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China's Attempts to Reform Rural Land Rights
By Jialin Zhang
August 1, 2009


Ever since China embarked on its economic reforms some 30 years ago, the country's agricultural development has always lagged behind overall economic growth. The income gap between farmers and urban residents also consistently increased, making rural areas one of the unstable factors in China's political and economic life. The root cause, as scholars and analysts point out, lies in that the land rights have never been clearly delineated and protected in rural areas. The farmers do not own their land. Moreover, the country's dual structure of governance of dividing urban and rural household registration only deepened and perpetuated the income gap. Beijing's leadership has tried to institute various land reforms at its annual decision-making meetings over the past 30 years, but made little progress. At long last, the party plenum of October 2008 recognized the importance of reforming land rights for improving agricultural productivity.

 

From Private to Collective Ownership

 

At the founding of the PRC in 1949, the People's Political Consultative Committee, then the supreme legislative organ, declared the "land to the tiller' principle in its "Joint Guidelines," which served as China's interim constitution.

 

Under this provision, hundreds of million of Chinese farmers were assigned plots of land and dwellings, according to the size of their household. They enjoyed full property rights over their land and house, the rights to farm, live on their land, buy and sell, transfer, and give away the property. No one was to infringe on these rights. The government issued an official document---"Certificate of Land and House Ownership"--- to each household in 1952. Some rural households have kept these yellowish certificates to this day, although they had been voided long ago.

 

Sadly, this honeymoon was short-lived. Starting from around 1953, the Communist Party launched a collectivization campaign in villages across the country. Farmers who had received their property only a few years before had to give up their land to "agricultural production cooperatives." In the beginning, farmers were forced to join "cooperatives" while still keeping their land rights. Then, as collective farming evolved, farmers gave their land use rights to these cooperatives. In 1956, the People's Congress in Beijing officially reclaimed all land rights from the farmers and turned them over to "collectives." Farmers, now stripped of their land, became "members of the collective."

 

The next step was to transform these cooperatives into people's communes, which were initiated in 1958. Farmers also gave their personal belongings, including kitchenware, to the commune. They stopped cooking at home, and dined at the commune's public canteens. Some people's communes even declared they had entered a "communist society."

 

But the de-privatization came at enormous costs. From 1949 to 1952, when farmers received new land rights, the output of grain rose by 50 percent, while farmers' purchasing power doubled. Since rural collectivization, however, agricultural production constantly declined, and farmers lived in poverty. In 1959, famine began spreading and tens of million of rural people died. It was one of the great human tragedies of the 20th century.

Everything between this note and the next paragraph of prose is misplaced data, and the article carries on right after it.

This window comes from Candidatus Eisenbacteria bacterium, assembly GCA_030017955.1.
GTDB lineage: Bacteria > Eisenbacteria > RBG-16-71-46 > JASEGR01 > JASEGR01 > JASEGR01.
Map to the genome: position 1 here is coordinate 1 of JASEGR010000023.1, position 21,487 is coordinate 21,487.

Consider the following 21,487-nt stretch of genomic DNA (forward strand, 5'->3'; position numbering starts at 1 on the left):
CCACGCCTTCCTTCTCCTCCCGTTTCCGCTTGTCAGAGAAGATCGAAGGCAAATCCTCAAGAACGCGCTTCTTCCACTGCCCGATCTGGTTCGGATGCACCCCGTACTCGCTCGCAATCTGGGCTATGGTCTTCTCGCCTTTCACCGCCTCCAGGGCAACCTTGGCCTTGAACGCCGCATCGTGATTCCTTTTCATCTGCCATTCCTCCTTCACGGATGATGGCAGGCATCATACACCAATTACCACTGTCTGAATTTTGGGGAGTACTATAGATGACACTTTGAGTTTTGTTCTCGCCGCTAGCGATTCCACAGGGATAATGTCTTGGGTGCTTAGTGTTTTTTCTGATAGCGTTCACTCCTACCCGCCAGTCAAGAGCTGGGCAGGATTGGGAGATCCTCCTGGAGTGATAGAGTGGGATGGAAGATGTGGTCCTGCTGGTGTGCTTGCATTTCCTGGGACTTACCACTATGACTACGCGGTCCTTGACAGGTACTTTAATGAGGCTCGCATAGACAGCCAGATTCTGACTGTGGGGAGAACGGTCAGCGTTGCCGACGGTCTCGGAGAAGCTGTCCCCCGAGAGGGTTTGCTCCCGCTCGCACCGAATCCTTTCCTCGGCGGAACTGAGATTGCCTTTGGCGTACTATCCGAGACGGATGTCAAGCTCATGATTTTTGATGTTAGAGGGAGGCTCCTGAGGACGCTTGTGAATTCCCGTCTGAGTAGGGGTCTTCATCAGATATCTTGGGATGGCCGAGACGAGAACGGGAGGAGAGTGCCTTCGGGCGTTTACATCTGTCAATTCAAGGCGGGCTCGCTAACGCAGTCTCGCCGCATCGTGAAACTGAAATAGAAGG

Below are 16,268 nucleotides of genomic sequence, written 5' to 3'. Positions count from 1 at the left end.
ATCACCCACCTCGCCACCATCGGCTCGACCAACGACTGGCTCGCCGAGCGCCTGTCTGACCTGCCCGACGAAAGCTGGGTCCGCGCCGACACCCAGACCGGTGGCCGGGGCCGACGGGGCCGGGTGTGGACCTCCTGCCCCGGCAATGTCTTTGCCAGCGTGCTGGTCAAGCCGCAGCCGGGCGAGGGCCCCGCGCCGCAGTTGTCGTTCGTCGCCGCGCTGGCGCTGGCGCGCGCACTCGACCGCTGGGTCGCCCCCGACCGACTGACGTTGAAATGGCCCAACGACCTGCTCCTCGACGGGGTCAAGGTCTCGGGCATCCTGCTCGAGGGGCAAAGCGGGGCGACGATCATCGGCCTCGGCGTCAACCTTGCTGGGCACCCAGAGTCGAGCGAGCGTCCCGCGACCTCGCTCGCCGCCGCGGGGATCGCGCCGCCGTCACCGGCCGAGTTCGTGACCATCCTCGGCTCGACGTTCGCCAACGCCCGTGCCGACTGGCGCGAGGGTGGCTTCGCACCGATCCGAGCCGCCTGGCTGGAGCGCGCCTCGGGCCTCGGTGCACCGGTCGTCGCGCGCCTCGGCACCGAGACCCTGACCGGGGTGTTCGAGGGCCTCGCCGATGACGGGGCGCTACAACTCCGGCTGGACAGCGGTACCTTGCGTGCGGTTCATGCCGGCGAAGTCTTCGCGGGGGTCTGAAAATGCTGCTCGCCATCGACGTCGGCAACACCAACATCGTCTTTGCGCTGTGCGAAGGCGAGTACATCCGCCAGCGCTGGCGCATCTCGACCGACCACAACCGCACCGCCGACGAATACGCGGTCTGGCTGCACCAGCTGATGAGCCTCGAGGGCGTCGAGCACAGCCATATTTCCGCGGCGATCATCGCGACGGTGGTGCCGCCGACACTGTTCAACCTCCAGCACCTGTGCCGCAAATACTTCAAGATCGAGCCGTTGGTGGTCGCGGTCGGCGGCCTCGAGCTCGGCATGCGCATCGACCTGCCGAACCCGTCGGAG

The Household-contracted Responsibility System (HRS)

 

Chinese farmers protested these disasters. From the very beginning of collectivization, they used every possible means to resist the authorities' collectivization policy. In 1956, when farmers' land rights were formally revoked, farmers in eight provinces, namely, Liaoning, Anhui, Zhejiang, Jianxi, Sichuan, Shanxi, Henan, and Hebei, spontaneously withdrew from the cooperatives and took their draft animals with them.

 

Some creative farmers found another way to challenge the policy within the existing regime, by inventing the "household-contracted responsibility system" (HRS) in the cooperative. Already in the second half of 1956, the authorities of Yongjia County, Zhejiang Province, knowing that the collective system lacked incentives for farmers, decided to subcontract collective land to individual households to encourage farmers to work harder. Under this system, collective land is allotted by a contract to individual households, each in principle assuming a certain amount of responsibility. In the beginning, this responsibility was tied to output: farmers promised to give a certain percentage of their gains back to the state and collectives, based on a calculation of how much a piece of land can produce on the average. This promise was made in exchange of management rights of a particular piece of land. Obviously, this was a contract that allowed farmers to keep additional gains for themselves and enabled them to earn more than ever before. Meanwhile, land ownership remained the same---it still belonged to the "collective;" farmers only had use rights over their allocated land under certain contractual terms.